In a review of almost three million tax returns and other formsfiled by non-profits between 2001 and 2006, Identity Finder discovered 132,362 charities and non-profits filed 990s exposing a total of 472,866 Social Security numbers – 171,005 of which were unique.
About 18 percent of all non-profit tax returns included at least one Social Security number, at least 35 percent of the time, one of the SSNs on the tax documents was that of the accountant or other tax preparer, who identified themselves using the number.
"Unlike a credit card number, Social Security numbers cannot easily be revoked," according to a statement from Todd Feinman, CEO of Identity Finder. "Given the seriousness and ubiquity of identity fraud, tax preparers should avoid including SSNs on Form 990s."
One West-Coast charity published the names, addresses, SSNs and payment amounts for 2,901 people, the most complete breach in the list.
According to General Accountability Office definitions, the 990 forms for 76,799 organizations qualify as data breaches, though laws requiring organizations reveal data breaches, Security Management points out.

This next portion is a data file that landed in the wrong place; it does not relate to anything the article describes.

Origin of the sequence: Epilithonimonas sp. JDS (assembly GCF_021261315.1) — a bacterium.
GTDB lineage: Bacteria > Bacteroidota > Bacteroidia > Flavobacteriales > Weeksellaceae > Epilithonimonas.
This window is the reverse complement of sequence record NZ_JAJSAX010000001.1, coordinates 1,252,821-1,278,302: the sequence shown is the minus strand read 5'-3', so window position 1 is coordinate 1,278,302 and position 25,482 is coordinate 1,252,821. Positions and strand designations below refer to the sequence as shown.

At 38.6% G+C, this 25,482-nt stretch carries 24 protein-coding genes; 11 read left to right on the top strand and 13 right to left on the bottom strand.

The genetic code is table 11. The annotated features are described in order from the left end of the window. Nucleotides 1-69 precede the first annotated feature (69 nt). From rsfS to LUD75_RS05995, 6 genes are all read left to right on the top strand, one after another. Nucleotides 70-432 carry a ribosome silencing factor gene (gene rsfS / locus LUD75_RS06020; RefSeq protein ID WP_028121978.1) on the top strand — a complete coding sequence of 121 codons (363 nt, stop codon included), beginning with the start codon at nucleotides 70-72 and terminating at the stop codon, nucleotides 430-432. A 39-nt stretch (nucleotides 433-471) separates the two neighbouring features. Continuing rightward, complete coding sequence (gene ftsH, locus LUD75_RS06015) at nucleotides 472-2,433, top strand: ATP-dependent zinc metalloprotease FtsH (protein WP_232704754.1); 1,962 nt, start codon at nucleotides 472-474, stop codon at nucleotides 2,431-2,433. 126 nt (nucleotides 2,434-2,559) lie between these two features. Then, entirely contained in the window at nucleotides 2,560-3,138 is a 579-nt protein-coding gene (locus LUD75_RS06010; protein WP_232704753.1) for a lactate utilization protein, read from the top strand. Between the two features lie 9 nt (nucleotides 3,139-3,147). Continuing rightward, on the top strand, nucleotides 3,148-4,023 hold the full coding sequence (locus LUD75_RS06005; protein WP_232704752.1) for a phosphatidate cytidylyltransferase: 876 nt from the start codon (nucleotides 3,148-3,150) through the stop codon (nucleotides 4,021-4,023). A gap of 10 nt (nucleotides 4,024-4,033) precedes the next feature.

The magazine also points out the additional risks tax data breaches pose. The National Gang Intelligence Center, for example, warns that prison gangs have been requesting public tax information as a way to create fake tax returns that can be filed by accomplices on the outside, netting the gang a significant source of cash from tax returns.
Identity Finder recommended that donors leave their SSNs off documents whenever possible and ask non-profits or anyone else to justify their request for the number before providing it.
Non-profits shouldn't put SSNs of donors on their own tax documents and should check
Tax preparers, who should probably know better anyway, should identify themselves using Preparer Tax Identification Numbers (PTIN) rather than SSNs.
Unfortunately, the other recommendations have less chance of being honored. Among them is the suggestion the IRS and courts should only provide copies of IRS form 990s with the SSNs blacked out and that the IRS should publish updates that say explicitly SSNs are not required on form 990 and should not be included.
The vendor also put up a web tool that can tell you if any SSNs from your company are among those that could have fallen into the wrong hands.
It doesn't work for individuals, because it would require they type in their own SSNs, exposing them further.
To use the tool, type in your company's Employer ID Number and hit Enter.